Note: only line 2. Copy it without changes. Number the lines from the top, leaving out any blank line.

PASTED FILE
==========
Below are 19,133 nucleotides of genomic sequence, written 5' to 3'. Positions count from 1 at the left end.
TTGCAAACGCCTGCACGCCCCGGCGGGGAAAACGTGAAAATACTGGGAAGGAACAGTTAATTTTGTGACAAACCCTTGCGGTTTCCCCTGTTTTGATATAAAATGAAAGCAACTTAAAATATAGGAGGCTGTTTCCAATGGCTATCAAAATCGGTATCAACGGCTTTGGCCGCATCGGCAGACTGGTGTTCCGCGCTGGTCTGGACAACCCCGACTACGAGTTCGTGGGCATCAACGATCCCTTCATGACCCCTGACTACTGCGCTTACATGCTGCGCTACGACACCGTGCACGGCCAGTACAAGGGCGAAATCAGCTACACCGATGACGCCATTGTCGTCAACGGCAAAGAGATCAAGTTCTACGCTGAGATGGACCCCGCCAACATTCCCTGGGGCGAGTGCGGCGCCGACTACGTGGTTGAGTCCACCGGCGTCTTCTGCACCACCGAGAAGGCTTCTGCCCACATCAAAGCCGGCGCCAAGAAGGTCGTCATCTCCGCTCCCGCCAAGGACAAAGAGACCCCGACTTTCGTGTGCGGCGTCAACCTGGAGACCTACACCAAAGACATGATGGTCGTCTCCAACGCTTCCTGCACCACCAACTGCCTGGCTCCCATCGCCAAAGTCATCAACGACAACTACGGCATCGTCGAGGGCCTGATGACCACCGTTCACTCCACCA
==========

TTGCAAACGCCTGCACGCCCCGGCGGGGAAAACGTGAAAATACTGGGAAGGAACAGTTAATTTTGTGACAAACCCTTGCGGTTTCCCCTGTTTTGATATAAAATGAAAGCAACTTAAAATATAGGAGGCTGTTTCCAATGGCTATCAAAATCGGTATCAACGGCTTTGGCCGCATCGGCAGACTGGTGTTCCGCGCTGGTCTGGACAACCCCGACTACGAGTTCGTGGGCATCAACGATCCCTTCATGACCCCTGACTACTGCGCTTACATGCTGCGCTACGACACCGTGCACGGCCAGTACAAGGGCGAAATCAGCTACACCGATGACGCCATTGTCGTCAACGGCAAAGAGATCAAGTTCTACGCTGAGATGGACCCCGCCAACATTCCCTGGGGCGAGTGCGGCGCCGACTACGTGGTTGAGTCCACCGGCGTCTTCTGCACCACCGAGAAGGCTTCTGCCCACATCAAAGCCGGCGCCAAGAAGGTCGTCATCTCCGCTCCCGCCAAGGACAAAGAGACCCCGACTTTCGTGTGCGGCGTCAACCTGGAGACCTACACCAAAGACATGATGGTCGTCTCCAACGCTTCCTGCACCACCAACTGCCTGGCTCCCATCGCCAAAGTCATCAACGACAACTACGGCATCGTCGAGGGCCTGATGACCACCGTTCACTCCACCA